I have a really contentious relationship with Elizabeth Kostova’s books. I read The Historian at the start of my winter semester in fourth year, and anyone who recognizes what that timing means knows that picking up a 600 page book at that time of year is a really stupid idea, but I had wanted to read it (I judged a book by it’s cover, I’ll admit), and I got it as a Christmas gift. All I can say is that it seemed like a good idea at the time. Two weeks later, I was ready to put that book through my shrink-wrapped window; I went on an uncharacteristic rant to anyone who would listen (and some who wouldn’t) about how ridiculous the ending had been, during which I willfully spoiled the plot to keep others from reading it. I promise not to do that here (again), but know that I desperately want to.
About a year after that, Kostova’s second book, The Swan Thieves came out. I was torn. I hated the way Kostova ended The Historian, but up until the last 20 pages or so, found it an enjoyable and dynamic read. Was it worth taking a risk and buying her second work? I decided that it was, so picked up The Swan Thieves, and promptly left it to gather dust on my shelf for over a year. Inspired by having read and enjoyed The Book of Negroes, another book that hung around for a while on my shelves, I decided now was the time to read The Swan Thieves to see what, if any trouble, I would be getting myself into.
This book left me with several impressions that I wanted to share. The first is that Kostova is a master of writing a slow-burning story. As in The Historian, the plot is always moving forward, but often times only by inches. Because Kostova is such an engaging writing, however, you only notice that delay in progress at the end of natural passages in the book. And, once again, it is only until the last 20 pages that the plot is fully revealed.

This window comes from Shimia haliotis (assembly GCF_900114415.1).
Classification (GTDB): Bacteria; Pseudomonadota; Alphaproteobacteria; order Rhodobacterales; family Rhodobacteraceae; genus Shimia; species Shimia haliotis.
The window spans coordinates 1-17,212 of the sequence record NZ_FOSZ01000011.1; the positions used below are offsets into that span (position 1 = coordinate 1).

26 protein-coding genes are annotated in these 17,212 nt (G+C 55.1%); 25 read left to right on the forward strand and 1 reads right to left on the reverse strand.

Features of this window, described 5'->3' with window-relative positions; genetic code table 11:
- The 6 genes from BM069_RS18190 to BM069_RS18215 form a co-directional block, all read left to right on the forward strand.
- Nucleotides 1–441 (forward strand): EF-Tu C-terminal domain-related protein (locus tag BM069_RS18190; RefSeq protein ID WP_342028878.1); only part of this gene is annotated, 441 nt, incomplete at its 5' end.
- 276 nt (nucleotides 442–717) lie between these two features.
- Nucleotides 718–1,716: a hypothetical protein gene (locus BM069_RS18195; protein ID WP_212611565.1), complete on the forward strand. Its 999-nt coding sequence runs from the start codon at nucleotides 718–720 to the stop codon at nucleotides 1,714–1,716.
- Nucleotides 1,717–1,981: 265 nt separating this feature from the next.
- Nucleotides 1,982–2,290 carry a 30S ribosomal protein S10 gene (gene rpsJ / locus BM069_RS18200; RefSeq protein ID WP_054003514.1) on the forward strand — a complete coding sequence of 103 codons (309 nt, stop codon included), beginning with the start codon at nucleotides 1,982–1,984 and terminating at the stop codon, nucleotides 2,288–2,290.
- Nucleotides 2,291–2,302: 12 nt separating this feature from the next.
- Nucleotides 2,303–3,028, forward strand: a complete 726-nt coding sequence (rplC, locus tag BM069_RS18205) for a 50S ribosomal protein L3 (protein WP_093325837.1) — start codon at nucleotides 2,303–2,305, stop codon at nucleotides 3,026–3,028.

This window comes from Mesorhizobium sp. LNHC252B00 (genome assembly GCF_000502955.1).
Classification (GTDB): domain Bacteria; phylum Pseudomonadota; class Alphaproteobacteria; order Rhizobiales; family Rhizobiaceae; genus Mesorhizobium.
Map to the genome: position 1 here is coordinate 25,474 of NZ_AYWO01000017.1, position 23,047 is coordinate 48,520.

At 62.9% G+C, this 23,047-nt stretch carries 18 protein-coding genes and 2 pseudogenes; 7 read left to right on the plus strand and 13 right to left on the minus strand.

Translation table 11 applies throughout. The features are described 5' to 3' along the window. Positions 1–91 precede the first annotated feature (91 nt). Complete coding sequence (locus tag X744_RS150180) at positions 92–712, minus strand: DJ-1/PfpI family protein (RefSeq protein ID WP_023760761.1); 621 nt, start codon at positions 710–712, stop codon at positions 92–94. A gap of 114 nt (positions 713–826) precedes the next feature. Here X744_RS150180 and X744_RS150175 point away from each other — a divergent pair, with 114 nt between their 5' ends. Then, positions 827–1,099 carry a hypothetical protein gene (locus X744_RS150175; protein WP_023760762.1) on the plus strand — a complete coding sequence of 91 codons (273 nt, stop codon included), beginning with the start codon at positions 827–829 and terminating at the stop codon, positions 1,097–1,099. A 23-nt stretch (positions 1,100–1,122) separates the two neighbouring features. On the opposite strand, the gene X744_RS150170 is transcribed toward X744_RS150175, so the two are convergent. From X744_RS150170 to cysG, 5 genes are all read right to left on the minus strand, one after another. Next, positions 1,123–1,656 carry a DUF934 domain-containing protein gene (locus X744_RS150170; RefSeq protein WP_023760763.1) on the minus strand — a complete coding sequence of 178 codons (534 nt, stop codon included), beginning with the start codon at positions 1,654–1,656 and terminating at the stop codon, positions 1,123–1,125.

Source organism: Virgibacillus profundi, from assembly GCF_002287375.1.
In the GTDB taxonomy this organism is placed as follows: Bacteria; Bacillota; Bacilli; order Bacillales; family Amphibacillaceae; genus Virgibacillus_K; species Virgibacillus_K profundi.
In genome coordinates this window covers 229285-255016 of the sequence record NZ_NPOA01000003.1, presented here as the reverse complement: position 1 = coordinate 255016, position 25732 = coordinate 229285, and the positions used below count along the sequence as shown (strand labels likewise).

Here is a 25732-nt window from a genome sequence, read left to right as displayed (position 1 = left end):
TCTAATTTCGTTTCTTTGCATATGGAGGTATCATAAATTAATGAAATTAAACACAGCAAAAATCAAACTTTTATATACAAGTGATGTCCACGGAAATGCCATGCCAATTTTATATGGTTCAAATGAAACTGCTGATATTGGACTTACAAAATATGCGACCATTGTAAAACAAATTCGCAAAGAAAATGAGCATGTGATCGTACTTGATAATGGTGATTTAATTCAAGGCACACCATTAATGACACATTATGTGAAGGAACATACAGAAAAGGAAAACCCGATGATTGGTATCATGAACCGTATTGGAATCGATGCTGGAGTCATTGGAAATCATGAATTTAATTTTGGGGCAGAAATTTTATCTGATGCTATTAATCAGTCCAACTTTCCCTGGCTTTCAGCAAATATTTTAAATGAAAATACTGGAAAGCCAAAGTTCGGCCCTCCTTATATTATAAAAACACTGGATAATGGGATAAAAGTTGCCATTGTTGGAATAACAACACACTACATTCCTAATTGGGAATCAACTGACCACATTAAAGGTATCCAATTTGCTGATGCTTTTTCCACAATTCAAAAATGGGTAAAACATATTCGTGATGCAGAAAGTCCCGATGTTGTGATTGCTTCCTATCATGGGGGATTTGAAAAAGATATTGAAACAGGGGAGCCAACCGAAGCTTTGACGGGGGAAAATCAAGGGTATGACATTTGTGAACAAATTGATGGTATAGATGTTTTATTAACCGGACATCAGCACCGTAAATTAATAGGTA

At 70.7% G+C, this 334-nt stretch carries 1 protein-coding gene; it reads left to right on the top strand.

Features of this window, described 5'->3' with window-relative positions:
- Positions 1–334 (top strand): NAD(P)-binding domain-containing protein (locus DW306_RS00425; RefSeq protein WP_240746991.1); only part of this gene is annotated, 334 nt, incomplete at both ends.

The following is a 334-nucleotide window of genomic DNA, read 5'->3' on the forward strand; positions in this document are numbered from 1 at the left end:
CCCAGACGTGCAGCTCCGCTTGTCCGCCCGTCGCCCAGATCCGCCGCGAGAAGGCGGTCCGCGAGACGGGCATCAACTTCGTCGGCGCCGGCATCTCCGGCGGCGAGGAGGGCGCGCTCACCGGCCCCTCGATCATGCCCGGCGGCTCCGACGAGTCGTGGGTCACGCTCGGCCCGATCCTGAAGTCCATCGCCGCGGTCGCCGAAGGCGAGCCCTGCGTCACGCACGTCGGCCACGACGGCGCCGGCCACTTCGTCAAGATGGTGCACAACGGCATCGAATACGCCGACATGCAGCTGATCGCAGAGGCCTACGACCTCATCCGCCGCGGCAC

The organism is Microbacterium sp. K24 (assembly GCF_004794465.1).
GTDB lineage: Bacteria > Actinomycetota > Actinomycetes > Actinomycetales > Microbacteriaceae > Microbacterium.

Kostova’s characters are engaging, but run of the mill. There is no one that stands out and made me go “Please, write another book about this one.” Marlow, the main character, is charming and likeable, but we don’t learn enough about him to make you want to spend more time with him. Robert Oliver, the main protagonist, is always at the periphery of the tale. This is an interesting dynamic; the whole book is about Marlow trying to piece together Oliver’s decent into madness – he talks about Oliver to all the secondary characters, most of his internal thoughts that he shares with the reader is about Oliver, and he spends a great deal of time with Oliver. But, in reality, Robert Oliver only says four or five sentences to Marlow throughout the entire the work. And yet, seeing as how the entire plot revolves around him, it’s an incredibly odd dynamic. However, Kostova handles it well.
It seems to me that most things happen in threes (one and two), and The Swan Thieves contributed to that pattern. I should have known going into it that this would be a book about art (especially given that the impetus for the plot is Robert’s attempt to slash a paining in
’s National Gallery), but I was still pleasantly surprised by how much art is represented in this work. Kostova holds a MFA, and it is clear that she is good at what she does – there are multiple descriptions of famous and not-so-famous paintings in this work, as well as the creative process. It’s an interesting look at the professional world of art, and it was written with an insider’s perspective. Washington
Final verdict? Menh. Read it if you have the time, or if you like Kostova’s work, but it’s not a barn-burner. I don’t think I’ll be picking up anymore of the author’s works – I don’t find them engaging enough to justify the time it takes to get through them. The Swan Thieves was nowhere near as offensive to my sensibilities as The Historian was (and, for the love of God, don’t waste your time with that one), but it wasn’t good enough to justify a re-read or a stellar recommendation. This work fell flat for me, so I find I can’t recommend you read it, but as it wasn’t horrible, I won’t recommend you don’t.